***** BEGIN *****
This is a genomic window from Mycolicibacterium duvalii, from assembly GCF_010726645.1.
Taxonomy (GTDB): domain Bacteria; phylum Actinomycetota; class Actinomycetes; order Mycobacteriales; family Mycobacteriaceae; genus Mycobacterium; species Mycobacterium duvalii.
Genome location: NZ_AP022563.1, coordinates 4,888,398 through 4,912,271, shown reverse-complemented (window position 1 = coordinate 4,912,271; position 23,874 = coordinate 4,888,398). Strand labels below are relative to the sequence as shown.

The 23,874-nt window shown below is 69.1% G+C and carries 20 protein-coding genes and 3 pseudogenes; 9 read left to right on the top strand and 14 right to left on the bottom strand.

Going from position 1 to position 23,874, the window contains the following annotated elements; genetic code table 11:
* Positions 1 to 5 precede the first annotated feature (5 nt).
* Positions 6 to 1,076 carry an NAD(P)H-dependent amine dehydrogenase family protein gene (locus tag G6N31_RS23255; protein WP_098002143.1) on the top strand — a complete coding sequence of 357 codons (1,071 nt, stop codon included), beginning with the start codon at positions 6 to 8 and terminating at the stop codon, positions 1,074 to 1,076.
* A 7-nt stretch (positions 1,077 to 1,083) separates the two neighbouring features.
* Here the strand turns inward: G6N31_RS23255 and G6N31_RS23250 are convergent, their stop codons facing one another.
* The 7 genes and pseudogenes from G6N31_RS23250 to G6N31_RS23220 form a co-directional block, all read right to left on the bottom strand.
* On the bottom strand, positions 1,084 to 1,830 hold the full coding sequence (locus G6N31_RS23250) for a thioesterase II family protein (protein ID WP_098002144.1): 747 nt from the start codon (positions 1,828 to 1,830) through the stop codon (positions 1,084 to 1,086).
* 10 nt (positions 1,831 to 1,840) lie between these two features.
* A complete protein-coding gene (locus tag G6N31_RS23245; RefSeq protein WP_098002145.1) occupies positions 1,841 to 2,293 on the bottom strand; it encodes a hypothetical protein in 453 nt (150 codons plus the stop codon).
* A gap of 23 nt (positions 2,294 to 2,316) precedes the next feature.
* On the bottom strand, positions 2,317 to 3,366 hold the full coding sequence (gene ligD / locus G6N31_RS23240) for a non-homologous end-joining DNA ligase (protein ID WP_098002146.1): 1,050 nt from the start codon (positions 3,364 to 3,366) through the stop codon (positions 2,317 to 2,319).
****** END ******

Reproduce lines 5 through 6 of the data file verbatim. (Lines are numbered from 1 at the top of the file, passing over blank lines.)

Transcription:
Going from position 1 to position 23,874, the window contains the following annotated elements; genetic code table 11:
* Positions 1 to 5 precede the first annotated feature (5 nt).